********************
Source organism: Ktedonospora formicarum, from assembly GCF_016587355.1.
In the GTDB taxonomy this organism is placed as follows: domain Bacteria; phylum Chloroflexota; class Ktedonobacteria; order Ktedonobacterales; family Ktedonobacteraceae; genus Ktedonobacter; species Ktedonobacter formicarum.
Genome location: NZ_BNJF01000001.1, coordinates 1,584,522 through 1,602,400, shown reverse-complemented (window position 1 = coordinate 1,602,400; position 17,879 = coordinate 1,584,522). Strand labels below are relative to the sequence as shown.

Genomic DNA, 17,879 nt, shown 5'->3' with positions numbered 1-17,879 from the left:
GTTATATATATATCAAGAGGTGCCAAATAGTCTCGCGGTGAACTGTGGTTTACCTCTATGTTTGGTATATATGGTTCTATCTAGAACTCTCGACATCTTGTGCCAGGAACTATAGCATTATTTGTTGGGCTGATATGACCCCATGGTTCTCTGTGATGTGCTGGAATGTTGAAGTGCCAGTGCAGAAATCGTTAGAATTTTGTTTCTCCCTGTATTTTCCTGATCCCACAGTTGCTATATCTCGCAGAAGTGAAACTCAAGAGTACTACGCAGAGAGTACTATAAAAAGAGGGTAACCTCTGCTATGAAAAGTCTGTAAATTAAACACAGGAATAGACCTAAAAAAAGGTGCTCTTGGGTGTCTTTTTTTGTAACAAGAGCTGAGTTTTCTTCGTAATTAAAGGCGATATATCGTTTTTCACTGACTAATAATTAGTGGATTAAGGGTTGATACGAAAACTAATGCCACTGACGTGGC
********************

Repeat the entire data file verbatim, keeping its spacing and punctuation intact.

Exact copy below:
Source organism: Ktedonospora formicarum, from assembly GCF_016587355.1.
In the GTDB taxonomy this organism is placed as follows: domain Bacteria; phylum Chloroflexota; class Ktedonobacteria; order Ktedonobacterales; family Ktedonobacteraceae; genus Ktedonobacter; species Ktedonobacter formicarum.
Genome location: NZ_BNJF01000001.1, coordinates 1,584,522 through 1,602,400, shown reverse-complemented (window position 1 = coordinate 1,602,400; position 17,879 = coordinate 1,584,522). Strand labels below are relative to the sequence as shown.

Genomic DNA, 17,879 nt, shown 5'->3' with positions numbered 1-17,879 from the left:
GTTATATATATATCAAGAGGTGCCAAATAGTCTCGCGGTGAACTGTGGTTTACCTCTATGTTTGGTATATATGGTTCTATCTAGAACTCTCGACATCTTGTGCCAGGAACTATAGCATTATTTGTTGGGCTGATATGACCCCATGGTTCTCTGTGATGTGCTGGAATGTTGAAGTGCCAGTGCAGAAATCGTTAGAATTTTGTTTCTCCCTGTATTTTCCTGATCCCACAGTTGCTATATCTCGCAGAAGTGAAACTCAAGAGTACTACGCAGAGAGTACTATAAAAAGAGGGTAACCTCTGCTATGAAAAGTCTGTAAATTAAACACAGGAATAGACCTAAAAAAAGGTGCTCTTGGGTGTCTTTTTTTGTAACAAGAGCTGAGTTTTCTTCGTAATTAAAGGCGATATATCGTTTTTCACTGACTAATAATTAGTGGATTAAGGGTTGATACGAAAACTAATGCCACTGACGTGGC